I find it particularly instructive that the second principle creates a basis for a patient-centred approach to medical assistance in dying. This was the approach adopted by the Special Joint Committee on Physician-Assisted Dying on which I served.
Looking at the history of this issue, I have traced a long path of private members' bills, Senate bills, and private motions in the House. The issue has been before us approximately 11 times since 1991. The list of past attempts on this issue is incredible and demonstrates that efforts that have been made to grapple, unsuccessfully, with this issue have continued for too long. It is why I find it so important for the House to cross over this impasse and to take the first step toward legislating a framework.
The issue has not only been before us here. The other place has also considered the matter in committees, subcommittees, and bills. Just over 20 years ago, the Special Senate Committee on Euthanasia and Assisted Suicide released its report “Of Life and Death”.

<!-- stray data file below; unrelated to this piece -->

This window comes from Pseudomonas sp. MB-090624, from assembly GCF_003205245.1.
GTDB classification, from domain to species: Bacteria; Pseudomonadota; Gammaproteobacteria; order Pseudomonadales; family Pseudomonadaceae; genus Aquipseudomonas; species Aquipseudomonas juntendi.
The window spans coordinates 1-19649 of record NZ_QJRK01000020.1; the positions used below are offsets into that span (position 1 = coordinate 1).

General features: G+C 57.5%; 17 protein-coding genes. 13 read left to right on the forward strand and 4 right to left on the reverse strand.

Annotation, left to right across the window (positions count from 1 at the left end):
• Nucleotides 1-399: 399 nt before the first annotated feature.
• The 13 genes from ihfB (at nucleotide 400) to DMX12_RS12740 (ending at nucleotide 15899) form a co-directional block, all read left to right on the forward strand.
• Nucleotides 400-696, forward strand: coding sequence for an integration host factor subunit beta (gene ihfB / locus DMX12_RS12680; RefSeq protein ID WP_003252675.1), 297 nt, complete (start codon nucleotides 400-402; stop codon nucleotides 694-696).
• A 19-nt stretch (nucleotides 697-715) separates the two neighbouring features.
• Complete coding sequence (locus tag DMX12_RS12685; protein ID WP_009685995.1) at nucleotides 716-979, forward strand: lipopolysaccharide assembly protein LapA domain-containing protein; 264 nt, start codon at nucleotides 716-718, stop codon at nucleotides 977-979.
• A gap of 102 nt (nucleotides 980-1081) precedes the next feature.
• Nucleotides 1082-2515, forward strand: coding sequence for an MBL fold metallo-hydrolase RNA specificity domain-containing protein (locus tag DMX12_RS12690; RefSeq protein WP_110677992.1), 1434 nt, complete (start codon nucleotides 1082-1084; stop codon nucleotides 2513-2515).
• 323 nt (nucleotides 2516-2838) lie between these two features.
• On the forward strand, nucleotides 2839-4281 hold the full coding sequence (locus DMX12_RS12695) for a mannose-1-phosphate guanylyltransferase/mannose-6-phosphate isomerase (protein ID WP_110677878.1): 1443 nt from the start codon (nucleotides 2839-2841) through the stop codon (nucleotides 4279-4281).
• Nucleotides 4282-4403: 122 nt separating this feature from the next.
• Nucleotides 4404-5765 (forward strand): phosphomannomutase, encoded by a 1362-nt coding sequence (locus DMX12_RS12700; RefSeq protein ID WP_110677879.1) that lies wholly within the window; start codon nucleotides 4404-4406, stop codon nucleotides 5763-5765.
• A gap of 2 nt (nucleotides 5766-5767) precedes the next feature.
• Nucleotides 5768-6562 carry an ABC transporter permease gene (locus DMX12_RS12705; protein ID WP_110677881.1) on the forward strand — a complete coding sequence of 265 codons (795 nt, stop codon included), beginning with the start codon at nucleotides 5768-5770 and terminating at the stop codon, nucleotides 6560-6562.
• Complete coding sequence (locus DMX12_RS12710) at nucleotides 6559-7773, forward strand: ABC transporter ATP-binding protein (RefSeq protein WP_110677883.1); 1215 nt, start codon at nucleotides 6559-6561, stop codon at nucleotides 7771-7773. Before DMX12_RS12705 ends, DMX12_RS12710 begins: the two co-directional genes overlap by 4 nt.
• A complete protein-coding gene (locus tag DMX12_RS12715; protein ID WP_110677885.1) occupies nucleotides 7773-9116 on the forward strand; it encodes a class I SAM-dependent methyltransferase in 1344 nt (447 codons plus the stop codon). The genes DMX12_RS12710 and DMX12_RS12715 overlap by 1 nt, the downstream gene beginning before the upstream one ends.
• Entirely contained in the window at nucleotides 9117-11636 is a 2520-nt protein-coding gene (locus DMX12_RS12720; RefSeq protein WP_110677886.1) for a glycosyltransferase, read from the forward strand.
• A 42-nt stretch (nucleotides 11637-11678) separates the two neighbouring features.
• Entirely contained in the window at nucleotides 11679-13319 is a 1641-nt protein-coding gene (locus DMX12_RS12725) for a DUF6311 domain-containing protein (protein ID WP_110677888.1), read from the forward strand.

The goal of that committee was to set the stage for the national debate that would take place in the years to come. The majority of senators on the committee were not ready to support medical assistance in dying. The minority on that committee made some recommendations to support medical assistance in dying for an individual who was competent and suffering from an irreversible illness that had reached an intolerable stage, as certified by medical practitioners.
Over the weekend, I finished reading the Hon. Steven Fletcher's book, Master of My Fate, which outlines his experience as a parliamentarian, generally, but focuses upon private members' bills that he brought on the issue of medical assistance in dying. The book brought special insight into his journey on this question. He shared his story of the massive accident that rendered him quadriplegic and his election to the House, including the time he served as a cabinet minister.
Our most recent initiative in the House on the issue of medical assistance in dying was two connected private members' bills put forth by the Hon. Mr. Fletcher. The first, Bill C-581, proposed to amend the Criminal Code to permit a doctor to assist a person in taking his or her own life. The eligibility criteria proposed in the bill would track the language in Carter very closely. I will read the most salient eligibility criterion for the sake of the House: